The Police and Prisons Civil Rights Union (POPCRU) is concerned that highly-skilled and specialised members of the Special Task Force and National Intervention Unit divisions are exiting these units at an alarming rate, leaving the country’s borders vulnerable and posing a significant risk to safety and security.

POPCRU president Thulani Ngwenya says that the SAPS skills drain is now reaching critical levels as members retire or leave the service for better paying positions in the private sector.

“This represents a serious threat to our national security as our most skilled officers are leaving faster than we can train replacements,” Ngwenya says. “Law enforcement is already understaffed and underequipped, and this exodus from specialised divisions means that we cannot properly deal with serious crimes that fall beyond the scope of classic policing.

“While private security firms are luring away our highly-trained personnel with lucrative offers, our country has been left vulnerable to security breaches,” he adds. “Additionally, the migration of some of our most experienced and valuable officers to the private sector is not only weakening our law enforcement capabilities, but also undermining the principle of state responsibility for protecting all citizens.”

Active police numbers across the SAPS have been unsatisfactory for years. For example, the total number of officers fell by 17 470 in the decade between 2012 and 2022, as revealed by the Annual Performance Plan for the 2023/2024 period. Meanwhile, the country’s population grew by more than 8-million people during that time.

Despite the recent addition of new police recruits, Ngwenya notes that years of neglect means that there will be a gap in terms of suitably experienced personnel to replace those retiring. This will disproportionately impact specialised units which have substantially higher appointment requirements.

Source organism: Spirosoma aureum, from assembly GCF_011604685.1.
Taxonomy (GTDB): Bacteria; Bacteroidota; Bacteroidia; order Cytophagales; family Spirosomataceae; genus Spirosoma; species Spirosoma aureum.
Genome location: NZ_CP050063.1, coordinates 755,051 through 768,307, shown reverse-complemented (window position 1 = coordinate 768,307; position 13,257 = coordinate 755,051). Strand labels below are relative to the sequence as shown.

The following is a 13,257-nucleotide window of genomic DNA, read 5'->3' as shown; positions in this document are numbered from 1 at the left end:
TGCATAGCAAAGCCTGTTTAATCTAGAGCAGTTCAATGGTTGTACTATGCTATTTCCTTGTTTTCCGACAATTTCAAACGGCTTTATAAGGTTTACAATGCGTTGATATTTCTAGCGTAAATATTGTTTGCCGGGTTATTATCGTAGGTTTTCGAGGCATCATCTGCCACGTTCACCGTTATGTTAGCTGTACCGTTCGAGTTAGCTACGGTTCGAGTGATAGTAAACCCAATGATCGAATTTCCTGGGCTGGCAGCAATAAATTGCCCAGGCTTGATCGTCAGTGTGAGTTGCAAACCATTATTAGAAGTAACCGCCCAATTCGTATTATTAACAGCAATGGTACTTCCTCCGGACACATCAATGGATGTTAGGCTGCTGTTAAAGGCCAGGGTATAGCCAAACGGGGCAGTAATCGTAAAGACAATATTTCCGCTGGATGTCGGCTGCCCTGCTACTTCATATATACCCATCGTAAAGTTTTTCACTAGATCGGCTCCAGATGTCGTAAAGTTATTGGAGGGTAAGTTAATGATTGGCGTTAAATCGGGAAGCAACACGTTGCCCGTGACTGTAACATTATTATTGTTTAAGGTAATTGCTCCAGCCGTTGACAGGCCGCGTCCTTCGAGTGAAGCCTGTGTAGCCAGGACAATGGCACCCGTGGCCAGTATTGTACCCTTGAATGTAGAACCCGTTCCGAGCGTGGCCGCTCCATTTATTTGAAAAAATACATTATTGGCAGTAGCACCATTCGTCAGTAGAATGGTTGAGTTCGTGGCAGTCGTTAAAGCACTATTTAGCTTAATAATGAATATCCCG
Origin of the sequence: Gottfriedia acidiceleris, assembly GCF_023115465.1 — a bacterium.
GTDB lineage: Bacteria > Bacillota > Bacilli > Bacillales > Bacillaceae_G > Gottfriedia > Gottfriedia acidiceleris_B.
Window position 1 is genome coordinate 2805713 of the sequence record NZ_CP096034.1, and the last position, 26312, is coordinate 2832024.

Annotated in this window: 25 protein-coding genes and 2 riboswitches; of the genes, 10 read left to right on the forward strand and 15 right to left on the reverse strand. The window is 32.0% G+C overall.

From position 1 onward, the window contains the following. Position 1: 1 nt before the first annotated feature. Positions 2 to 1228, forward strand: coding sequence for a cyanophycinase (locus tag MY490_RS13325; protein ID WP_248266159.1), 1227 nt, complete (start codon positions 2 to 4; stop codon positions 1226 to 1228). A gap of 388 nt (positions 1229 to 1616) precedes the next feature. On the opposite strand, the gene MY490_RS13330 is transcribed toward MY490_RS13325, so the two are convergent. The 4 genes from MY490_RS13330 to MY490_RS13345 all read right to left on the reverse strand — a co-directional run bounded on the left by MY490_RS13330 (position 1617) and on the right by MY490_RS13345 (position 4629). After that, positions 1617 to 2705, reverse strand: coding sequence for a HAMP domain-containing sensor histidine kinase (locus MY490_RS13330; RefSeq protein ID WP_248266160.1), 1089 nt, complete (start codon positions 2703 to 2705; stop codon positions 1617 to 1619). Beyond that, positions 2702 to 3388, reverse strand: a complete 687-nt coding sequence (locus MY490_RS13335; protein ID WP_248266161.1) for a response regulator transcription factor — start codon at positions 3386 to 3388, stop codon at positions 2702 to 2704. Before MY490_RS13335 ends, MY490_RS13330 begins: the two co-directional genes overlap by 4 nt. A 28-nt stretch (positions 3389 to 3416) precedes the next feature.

“Even if the SAPS trains and hires the 10 000 new recruits pledged by government this year, this will have little immediate impact on higher-level crimes,” he says. “Dealing with these crimes requires the abilities of far more experienced officers who take years to train and upskill to reach their positions.”

Moreover, the skilled and highly trained Special Task Force members are jumping ship for better salaries in private security companieswhere they are employed as bodyguards for individuals such as taxi bosses and the wealthy, Ngwenya continues.

“This is very dangerous as private security should not outnumber police in any country,” he adds. “It is not correct that private security’s numbers are stronger than the state’s because private security’s concern is for the rich people who can pay for their services, not for the poor or for protecting our communities.

“The responsibility for protecting the country cannot be privatised – it must remain in the hands of the state in accordance with our Constitution.”

POPCRU says it has solutions to these challenges, but requires political and administrative will from government to implement its proposals.

For example, due to the limitations in the SAPS’ current promotion structures many members feel that there is little recognition for performance, or room in the organisation for their career growth. By comparison, private security work often offers better hours, working environments, and salaries.

POPCRU has therefore advocated for changes to the SAPS’ organisational and promotion model to allow for better upward mobility – especially for those seeking to join the Special Task Force and National Intervention Unit ranks. These include setting stronger and clearer guidelines for promotions to senior positions based on skill and experience.

Next, government can offer highly trained and experienced special forces officers better financial incentives that correspond to the work they do and the risks they face – such as increasing their danger allowance from R6 000 to R20 000 per month.

Considering the two-year length and difficulty of the training programme, coupled with a considerably low pass rate, POPCRU further advocates for successful Special Task Force candidates to receive the rank of colonel once finished. This will provide an additional incentive for more officers to join the programme.

Finally, training costs for each of these highly skilled officers amount to over R1-million over the two-year period. To ensure that this investment does not go to waste, POPCRU recommends contracting them to serve the state for a period of 10 years following their training.

“Only once their service period is complete should they be allowed to leave the department for the private sector, taking their experience with them,” says Ngwenya. “This would ensure that the SAPS recoups its investment and keeps its most valuable officers for longer.

“This, in turn, will allow law enforcement to better address criminal activity and allow enough time to train officers to take their place rather than being given a few months.”